Ideas for Teachers for November 2023

Oct 16, 2023 | Ideas For Teachers, Uncategorized


Issue 1: Gas Cars vs. EVs H.R.1435, “Preserving Choice in Vehicle Purchases Act”

GASOLINE-POWERED CARS are familiar, quick to refuel, and can travel long distances between fill-ups, all of which can’t (yet) necessarily be said about electric vehicles or EVs. However, EVs offer a unique set of positives, from an inherently exhilarating drive feel to a significantly less harmful impact on the environment. “Electric Cars vs. Gas Cars: What’s the Difference?” “Electric Cars vs. Gas Cars: Everything You Need to Know” “Electric Cars vs. Gas Cars Pros and Cons” “Will an Electric Car Save You Money?” “Electric Car vs. Gas Car Environmental Impact” “Electric Vehicle Myths”

Issue 2: Student Loan Debt “Student Loan Forgiveness, Education Department Begins” “Biden’s Student Loan Cancellation Plan Advances with Debate” “Student Loan Debt Elimination – Pros and Cons” “Supreme Court Rejects Biden’s Student Loan Plan” “Biden’s New Student Debt Strategy”
Center for American Progress: “What’s Next for Student Loan Borrowers?”


Issue 1: Gas Cars vs. EVs

  1. What are the arguments for and against Congress passing a bill to prevent states from banning the sale of gas-powered cars? Where do you stand on the issue?
  2. How important is giving American consumers the power to choose whether they will purchase a gas-powered vehicle or an electric vehicle?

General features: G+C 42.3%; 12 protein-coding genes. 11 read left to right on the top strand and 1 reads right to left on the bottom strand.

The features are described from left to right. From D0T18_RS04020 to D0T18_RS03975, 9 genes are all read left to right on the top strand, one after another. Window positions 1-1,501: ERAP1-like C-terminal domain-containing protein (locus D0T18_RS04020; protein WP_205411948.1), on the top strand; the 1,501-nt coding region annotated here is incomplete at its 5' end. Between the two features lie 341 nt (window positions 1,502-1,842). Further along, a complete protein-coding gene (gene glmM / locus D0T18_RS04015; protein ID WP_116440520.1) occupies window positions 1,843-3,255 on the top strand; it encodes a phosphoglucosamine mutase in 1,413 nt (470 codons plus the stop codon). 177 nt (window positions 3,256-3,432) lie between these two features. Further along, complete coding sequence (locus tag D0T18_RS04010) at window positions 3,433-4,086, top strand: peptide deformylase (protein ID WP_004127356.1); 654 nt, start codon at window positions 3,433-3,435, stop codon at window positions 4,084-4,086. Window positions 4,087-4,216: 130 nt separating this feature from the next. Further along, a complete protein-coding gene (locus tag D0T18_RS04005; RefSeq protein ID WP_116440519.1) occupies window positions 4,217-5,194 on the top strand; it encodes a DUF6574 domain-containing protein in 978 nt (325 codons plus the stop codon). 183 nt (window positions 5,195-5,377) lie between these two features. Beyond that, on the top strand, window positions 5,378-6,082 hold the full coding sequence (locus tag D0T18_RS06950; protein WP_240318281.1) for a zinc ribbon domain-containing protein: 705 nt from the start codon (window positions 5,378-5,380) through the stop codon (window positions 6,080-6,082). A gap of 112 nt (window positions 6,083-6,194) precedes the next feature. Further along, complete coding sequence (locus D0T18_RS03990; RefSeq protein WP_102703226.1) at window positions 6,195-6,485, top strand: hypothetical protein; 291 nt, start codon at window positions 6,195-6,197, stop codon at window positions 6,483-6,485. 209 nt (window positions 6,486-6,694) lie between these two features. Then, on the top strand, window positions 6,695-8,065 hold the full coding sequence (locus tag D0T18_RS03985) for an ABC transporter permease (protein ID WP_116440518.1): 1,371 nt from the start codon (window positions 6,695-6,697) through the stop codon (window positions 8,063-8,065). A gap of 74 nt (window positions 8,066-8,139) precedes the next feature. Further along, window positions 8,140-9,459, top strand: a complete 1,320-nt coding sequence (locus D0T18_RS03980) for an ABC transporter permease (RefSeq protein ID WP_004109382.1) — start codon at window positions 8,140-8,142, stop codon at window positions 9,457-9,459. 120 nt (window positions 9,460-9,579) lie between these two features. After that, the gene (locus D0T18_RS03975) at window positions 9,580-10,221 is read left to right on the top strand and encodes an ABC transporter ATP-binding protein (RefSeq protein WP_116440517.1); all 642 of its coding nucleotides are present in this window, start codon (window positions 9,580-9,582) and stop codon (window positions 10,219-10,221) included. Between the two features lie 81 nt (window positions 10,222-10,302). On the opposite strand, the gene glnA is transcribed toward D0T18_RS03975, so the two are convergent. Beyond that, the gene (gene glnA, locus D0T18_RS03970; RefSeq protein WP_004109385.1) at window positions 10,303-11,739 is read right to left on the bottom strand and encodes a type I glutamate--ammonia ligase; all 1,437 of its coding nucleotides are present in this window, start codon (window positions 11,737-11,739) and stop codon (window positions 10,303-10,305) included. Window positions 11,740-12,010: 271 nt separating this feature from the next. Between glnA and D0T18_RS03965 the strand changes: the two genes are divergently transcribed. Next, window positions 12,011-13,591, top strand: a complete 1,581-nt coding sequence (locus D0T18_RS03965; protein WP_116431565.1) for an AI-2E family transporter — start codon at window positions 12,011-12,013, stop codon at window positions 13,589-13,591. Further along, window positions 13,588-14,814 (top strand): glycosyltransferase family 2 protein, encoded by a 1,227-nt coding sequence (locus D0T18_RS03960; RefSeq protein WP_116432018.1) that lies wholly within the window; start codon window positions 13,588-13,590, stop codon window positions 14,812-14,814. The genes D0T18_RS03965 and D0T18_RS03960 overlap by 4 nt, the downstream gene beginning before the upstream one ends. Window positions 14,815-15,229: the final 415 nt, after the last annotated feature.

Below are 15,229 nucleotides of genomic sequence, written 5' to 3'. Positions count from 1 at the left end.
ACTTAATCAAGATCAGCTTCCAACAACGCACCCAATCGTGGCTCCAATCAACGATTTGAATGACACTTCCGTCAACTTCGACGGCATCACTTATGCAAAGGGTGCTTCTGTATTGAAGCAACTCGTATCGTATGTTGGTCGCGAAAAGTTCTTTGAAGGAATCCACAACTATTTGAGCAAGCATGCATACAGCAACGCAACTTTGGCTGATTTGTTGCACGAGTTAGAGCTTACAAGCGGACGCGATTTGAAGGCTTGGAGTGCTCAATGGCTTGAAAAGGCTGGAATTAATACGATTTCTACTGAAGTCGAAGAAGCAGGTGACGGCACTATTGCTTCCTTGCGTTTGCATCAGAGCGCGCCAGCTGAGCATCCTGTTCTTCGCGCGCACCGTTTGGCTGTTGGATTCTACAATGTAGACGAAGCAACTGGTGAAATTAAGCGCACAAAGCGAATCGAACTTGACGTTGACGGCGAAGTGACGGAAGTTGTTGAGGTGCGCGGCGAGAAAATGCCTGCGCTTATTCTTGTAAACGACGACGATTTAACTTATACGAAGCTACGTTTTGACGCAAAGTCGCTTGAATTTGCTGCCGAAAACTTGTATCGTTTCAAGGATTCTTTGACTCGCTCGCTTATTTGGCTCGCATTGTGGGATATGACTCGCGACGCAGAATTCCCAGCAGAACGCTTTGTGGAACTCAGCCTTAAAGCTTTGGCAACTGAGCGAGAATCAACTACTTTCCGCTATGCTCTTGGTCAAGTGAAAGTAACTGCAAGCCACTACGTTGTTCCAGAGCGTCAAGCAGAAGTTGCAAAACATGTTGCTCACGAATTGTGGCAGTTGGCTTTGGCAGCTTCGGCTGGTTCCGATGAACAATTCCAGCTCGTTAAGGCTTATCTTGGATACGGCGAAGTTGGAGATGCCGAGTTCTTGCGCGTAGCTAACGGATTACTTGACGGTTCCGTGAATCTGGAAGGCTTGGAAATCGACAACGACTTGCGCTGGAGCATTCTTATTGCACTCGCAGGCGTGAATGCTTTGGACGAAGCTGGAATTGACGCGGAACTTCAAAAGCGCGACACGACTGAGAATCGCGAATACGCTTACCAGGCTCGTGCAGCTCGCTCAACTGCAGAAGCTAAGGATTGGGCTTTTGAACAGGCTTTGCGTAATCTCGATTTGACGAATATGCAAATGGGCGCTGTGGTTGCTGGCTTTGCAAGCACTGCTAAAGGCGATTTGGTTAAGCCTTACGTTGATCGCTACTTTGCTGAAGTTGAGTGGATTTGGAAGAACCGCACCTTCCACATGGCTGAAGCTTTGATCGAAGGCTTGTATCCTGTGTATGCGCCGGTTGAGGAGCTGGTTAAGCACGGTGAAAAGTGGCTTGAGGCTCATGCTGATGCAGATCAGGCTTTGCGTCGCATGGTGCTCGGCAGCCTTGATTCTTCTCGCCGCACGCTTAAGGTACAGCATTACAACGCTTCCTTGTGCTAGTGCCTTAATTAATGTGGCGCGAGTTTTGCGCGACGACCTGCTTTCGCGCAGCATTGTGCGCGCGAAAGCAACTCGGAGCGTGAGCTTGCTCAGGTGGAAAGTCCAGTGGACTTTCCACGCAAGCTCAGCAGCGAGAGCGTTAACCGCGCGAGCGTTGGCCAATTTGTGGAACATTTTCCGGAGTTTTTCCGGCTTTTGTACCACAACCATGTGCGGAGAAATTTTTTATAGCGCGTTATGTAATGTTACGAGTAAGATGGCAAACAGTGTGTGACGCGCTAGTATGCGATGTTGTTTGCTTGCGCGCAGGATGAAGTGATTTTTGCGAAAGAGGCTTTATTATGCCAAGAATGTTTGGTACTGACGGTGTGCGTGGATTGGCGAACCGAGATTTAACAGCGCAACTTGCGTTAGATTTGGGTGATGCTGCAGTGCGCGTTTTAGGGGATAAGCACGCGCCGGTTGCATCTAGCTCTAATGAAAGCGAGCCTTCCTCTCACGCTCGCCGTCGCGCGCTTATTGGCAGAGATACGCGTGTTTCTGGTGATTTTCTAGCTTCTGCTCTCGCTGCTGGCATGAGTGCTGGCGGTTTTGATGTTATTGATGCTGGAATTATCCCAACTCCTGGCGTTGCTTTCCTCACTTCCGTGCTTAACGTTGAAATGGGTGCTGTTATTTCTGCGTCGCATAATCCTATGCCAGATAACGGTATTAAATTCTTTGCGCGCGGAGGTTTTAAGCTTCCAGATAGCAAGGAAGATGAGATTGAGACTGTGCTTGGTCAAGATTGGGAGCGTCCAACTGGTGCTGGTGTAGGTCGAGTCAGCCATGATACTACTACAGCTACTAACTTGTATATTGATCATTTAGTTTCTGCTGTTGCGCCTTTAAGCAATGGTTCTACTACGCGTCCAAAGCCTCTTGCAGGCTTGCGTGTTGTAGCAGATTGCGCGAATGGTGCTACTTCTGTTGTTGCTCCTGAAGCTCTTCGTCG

3. What factors might make electric cars more expensive than gas cars initially? What factors might make electric cars more affordable over time?
  4. Let’s compare the Tesla Model 3 (electric) to the Toyota Camry XLE (gas). Which car do you believe costs more over all (to buy and to drive) over its full lifetime? Why?
  5. What infrastructure and resources are required to support mass adoption of electric vehicles in the U.S.? Is the cost worth the investment? Why or why not?

Issue 2: Student Loan Debt

1. Supporters of the Biden administration’s efforts to forgive student loan debt say it would deliver relief to debt-burdened households and lift the economy. Opponents, however, say it’s unfair to those who avoided debt or made sacrifices so they could repay their loans. Where do you stand on the issue? Explain your position.
2. Does student debt affect you or someone you know, and if so, how? What went into the decision to take on student debt? How do you (or they) feel about the decision now?
3. Would forgiving all or part of people’s student loan debt help narrow the racial wealth gap? Why or why not?
4. Some people think student loan debt should be “forgiven” and college tuition should be paid for by the government. Who would actually pay those costs?
5. Should people who chose not to attend college be forced to pay for others’ college education? Why or why not?